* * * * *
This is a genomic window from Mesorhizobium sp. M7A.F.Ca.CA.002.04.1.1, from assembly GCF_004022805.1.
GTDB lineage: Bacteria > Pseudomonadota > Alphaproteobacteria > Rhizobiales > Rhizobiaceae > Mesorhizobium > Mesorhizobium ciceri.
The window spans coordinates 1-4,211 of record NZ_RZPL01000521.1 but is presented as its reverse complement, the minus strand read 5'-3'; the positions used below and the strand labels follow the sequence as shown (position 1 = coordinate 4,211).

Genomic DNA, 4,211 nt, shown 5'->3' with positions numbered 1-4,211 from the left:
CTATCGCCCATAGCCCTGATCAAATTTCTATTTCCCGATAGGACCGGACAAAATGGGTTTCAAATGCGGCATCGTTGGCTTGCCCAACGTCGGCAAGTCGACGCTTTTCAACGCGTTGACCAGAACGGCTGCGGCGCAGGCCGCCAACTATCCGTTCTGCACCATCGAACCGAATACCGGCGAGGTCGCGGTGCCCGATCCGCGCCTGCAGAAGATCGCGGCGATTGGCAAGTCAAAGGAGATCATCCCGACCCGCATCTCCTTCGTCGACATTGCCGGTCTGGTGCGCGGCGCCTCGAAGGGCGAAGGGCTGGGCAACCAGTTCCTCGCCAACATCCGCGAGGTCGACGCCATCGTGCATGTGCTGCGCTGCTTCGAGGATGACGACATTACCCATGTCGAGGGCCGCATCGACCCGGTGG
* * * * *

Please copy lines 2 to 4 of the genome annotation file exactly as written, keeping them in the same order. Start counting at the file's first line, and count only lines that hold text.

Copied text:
GTDB lineage: Bacteria > Pseudomonadota > Alphaproteobacteria > Rhizobiales > Rhizobiaceae > Mesorhizobium > Mesorhizobium ciceri.
The window spans coordinates 1-4,211 of record NZ_RZPL01000521.1 but is presented as its reverse complement, the minus strand read 5'-3'; the positions used below and the strand labels follow the sequence as shown (position 1 = coordinate 4,211).

Genomic DNA, 4,211 nt, shown 5'->3' with positions numbered 1-4,211 from the left: